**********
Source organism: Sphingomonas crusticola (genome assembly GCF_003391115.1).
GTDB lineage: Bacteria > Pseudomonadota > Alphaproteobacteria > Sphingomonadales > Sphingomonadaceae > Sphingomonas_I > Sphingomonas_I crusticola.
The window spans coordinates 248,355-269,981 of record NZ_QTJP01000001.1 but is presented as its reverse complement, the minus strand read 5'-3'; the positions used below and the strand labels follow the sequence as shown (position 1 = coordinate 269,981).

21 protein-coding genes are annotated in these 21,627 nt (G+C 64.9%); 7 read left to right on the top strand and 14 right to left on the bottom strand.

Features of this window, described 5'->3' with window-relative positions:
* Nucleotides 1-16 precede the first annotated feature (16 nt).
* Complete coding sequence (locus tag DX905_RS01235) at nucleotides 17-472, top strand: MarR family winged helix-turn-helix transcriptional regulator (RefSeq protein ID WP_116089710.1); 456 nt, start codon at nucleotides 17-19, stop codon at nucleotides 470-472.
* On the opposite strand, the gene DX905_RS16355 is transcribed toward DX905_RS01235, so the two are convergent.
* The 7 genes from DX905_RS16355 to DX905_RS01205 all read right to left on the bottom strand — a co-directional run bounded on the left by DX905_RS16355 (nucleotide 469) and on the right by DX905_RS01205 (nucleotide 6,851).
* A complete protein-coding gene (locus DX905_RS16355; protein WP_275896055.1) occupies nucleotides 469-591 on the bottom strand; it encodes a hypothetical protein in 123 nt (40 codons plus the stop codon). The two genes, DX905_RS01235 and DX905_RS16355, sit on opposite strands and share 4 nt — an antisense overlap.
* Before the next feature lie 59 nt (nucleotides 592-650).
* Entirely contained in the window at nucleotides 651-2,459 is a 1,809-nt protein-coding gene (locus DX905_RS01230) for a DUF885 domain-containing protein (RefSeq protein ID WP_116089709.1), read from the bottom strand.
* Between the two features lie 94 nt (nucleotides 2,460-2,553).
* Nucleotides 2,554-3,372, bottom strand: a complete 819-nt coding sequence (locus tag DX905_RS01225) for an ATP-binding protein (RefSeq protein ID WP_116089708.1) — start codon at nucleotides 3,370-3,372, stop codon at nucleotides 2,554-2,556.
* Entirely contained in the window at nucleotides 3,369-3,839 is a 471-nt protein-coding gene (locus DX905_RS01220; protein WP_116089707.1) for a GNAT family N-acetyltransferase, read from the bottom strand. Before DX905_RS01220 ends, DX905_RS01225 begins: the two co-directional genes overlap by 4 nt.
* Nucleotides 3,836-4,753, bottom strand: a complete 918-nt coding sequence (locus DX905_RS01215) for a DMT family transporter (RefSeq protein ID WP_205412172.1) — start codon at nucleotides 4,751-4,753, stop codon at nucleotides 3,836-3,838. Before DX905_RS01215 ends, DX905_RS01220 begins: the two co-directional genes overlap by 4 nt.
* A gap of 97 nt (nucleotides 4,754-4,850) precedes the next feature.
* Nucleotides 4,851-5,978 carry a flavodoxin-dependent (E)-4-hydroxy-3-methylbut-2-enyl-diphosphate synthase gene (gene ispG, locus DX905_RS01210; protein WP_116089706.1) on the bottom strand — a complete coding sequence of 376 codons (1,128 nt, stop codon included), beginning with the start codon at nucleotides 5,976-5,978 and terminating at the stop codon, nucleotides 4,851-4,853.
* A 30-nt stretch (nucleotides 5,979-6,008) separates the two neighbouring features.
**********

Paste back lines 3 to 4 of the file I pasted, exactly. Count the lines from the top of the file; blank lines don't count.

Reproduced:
The window spans coordinates 248,355-269,981 of record NZ_QTJP01000001.1 but is presented as its reverse complement, the minus strand read 5'-3'; the positions used below and the strand labels follow the sequence as shown (position 1 = coordinate 269,981).

21 protein-coding genes are annotated in these 21,627 nt (G+C 64.9%); 7 read left to right on the top strand and 14 right to left on the bottom strand.